From Wikipedia, the free encyclopedia
Jump to navigation Jump to search

Lunar Palace 1[1] or Moon Palace 1[2] or Yuegong-1[3] (Chinese: 月宫1号[4] or 月宫1 or 月宫一号[5] or 月宫一 ; pinyin: Yuègōng 1 hào or Yuègōng 1 or Yuègōng Yī hào or Yuègōng Yī) is a Chinese research facility for developing a moon base. It is an environmentally closed facility where occupants can simulate a long-duration self-contained mission with no outside inputs other than power/energy.


Lunar Palace 1, the 160m2 500m3 self-contained laboratory in Beijing, is composed of a 58m2 vegetation area of two cabins, 42m2 living area with 3 bedrooms, dining room, bathroom and waste disposal chamber. The lab was designed by Liu Hong of the Beijing University of Aeronautics and Astronautics (BUAA). The lab is a type of Bioregenerative life support system (BLSS), the third built in the world, and first in China.[1][2][6]

With a crew of 3, 55% of the food consumed would be produced internally, the rest would be from stocks laid-in. The oxygen would be regenerated through the vegetation compartment. The water is recycled internally. The crew's waste was turned into fertilizer for the vegetation.[1][7]

Construction on the facility began in March 2013. The facility was unveiled on Chinese New Year (31 January 2014). It was commissioned just prior to the first mission starting in February 2014.[3][6]


The First Research Mission[edit]

The first research mission to use the facilities was the Integrative Experimental Facility "Lunar Palace 1" for Permanent Astrobase Life-support Artificial Closed Ecosystem (PALACE) Research (aka "Lunar Palace-1") 105-day mission of 3 researchers. The three, Dong Chen♂, Xie Beizhen♀, and Wang Minjuan♀, two women and one man volunteers from the BUAA, were the first multi-crew long duration research project undertaken of this kind in China, during the period 2014 February 3 to May 20.[1][6]

The crew grew five cereals, including wheat, corn; soybeans, peanuts, lentils; 15 vegetables, including carrots, cucumbers, water spinach; one fruit, strawberries. The grown wheat provided the main source of calories for the crew and the primary source of oxygen. Meat was the primary laid-in foodstock; however, meat was grown on the mission as well, in the form of yellow mealworms, the primary protein source for the crew.[1][6]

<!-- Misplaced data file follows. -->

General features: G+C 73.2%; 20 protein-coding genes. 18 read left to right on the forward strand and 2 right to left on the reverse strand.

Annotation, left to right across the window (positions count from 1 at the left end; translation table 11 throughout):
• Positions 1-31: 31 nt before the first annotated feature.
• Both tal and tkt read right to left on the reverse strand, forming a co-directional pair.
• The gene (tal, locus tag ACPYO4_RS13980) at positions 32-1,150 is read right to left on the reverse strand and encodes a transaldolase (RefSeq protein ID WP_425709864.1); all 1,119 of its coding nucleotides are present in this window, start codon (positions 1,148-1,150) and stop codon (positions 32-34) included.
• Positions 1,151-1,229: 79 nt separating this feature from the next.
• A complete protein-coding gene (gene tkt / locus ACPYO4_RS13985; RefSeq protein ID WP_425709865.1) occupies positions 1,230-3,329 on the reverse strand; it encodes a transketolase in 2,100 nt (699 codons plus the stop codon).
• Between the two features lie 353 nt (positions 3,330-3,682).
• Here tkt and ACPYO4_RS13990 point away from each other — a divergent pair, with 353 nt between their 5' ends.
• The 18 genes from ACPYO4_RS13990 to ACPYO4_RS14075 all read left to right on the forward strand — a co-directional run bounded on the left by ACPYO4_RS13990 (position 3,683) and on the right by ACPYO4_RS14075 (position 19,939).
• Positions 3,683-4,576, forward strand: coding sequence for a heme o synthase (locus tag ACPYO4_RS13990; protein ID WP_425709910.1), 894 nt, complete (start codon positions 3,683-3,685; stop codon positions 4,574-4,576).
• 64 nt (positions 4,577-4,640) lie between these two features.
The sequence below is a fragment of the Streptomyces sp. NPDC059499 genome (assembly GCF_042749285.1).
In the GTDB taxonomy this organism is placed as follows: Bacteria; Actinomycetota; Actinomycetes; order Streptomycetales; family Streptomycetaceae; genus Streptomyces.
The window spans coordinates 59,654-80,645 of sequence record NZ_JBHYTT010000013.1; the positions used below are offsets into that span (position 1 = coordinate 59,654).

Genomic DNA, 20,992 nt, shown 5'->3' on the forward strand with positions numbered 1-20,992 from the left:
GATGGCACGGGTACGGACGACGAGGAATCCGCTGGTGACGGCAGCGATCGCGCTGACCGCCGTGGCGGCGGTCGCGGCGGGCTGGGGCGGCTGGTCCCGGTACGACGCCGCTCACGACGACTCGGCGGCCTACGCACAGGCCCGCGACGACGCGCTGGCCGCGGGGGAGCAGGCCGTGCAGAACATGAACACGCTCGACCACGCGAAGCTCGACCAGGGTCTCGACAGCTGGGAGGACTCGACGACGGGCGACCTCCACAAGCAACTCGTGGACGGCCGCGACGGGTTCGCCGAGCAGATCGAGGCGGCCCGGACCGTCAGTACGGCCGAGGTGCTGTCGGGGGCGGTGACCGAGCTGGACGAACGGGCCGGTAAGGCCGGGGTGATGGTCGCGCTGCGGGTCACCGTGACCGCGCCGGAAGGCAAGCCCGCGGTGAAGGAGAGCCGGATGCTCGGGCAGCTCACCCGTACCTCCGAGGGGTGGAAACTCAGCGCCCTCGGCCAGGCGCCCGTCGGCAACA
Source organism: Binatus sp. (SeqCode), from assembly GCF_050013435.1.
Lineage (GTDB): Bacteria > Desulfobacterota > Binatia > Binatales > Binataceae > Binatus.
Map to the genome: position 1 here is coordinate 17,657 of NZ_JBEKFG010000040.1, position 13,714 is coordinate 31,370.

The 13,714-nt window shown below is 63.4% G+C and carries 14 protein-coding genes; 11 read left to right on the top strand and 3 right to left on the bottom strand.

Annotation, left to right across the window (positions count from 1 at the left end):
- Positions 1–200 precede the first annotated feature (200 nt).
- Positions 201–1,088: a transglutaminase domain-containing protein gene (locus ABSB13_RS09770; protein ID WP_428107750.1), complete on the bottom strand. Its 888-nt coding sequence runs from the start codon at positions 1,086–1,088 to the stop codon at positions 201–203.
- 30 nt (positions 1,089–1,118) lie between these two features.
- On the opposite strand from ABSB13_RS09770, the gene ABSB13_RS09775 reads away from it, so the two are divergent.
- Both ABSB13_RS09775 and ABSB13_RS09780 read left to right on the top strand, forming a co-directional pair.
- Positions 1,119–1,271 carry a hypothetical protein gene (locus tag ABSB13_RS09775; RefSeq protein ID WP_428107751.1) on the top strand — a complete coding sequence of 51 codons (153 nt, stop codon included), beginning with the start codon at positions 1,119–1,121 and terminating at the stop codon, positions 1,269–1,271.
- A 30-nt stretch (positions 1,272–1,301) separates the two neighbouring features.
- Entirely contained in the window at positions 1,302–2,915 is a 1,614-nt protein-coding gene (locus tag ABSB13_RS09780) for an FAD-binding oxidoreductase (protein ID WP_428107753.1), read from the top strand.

The diet studied was to determine if a spacecrew could subsist on a high protein diet with vegetation and mealworms. The mealworms, composed of 3/4 protein, were chosen due to a United Nations study recommending it as a foodsource for the poor and undernourished of the world; however, it has met with resistance when tried with Western astronauts. They also have a tendency to escape their farming environments. Growing mealworms the size of fingers took mere weeks. The mealworms were fed the leftover and inedible parts of the vegetative produce that was harvested.[2][8]

The mission's ecological system was to be a testbed for the controlled ecological life support system (CELSS) for the permanent Chinese space station of the China Manned Space Engineering Office (CSME). The BLSS system used on the mission was at the time the most advanced ever fielded.[6]

The Second Research Mission[edit]

See also[edit]


  1. ^ a b c d e Huang Leyi, Yu Fei (1 July 2014). "Chinese scientists prepare for lunar base life support system". SpaceDaily.
  2. ^ a b c Voice of Moscow (26 May 2014). "Chinese space team survives on worm diet for 105 days". SpaceDaily.
  3. ^ a b Li Hongmei (2013-12-20). "China reportedly to produce Yuegong-1 lab growing food in space". China Economic Net.
  4. ^ "「月宮1号」が中国初の長期的で多人数による密閉試験を完了" (in Chinese). The People's Daily. 2014-05-21.
  5. ^ "我国在地球建"月宫一号"模拟月球生存:已开始启动性实验" (in Chinese). 观察者网. 2013-12-18.
  6. ^ a b c d e Leonard David (22 June 2014). "China's 'Lunar Palace' for Space Research Tested on Earth". Space.com. Yahoo News.
  7. ^ Mary-Ann Russon (21 May 2014). "Move Aside Nasa: China's Yuegong-1 Simulates Plant Cultivation on the Moon". IB Times. Yahoo News.
  8. ^ "Space hopefuls dine on worms in Moon Palace 1". New Scientist (2971). 28 May 2014.

External links[edit]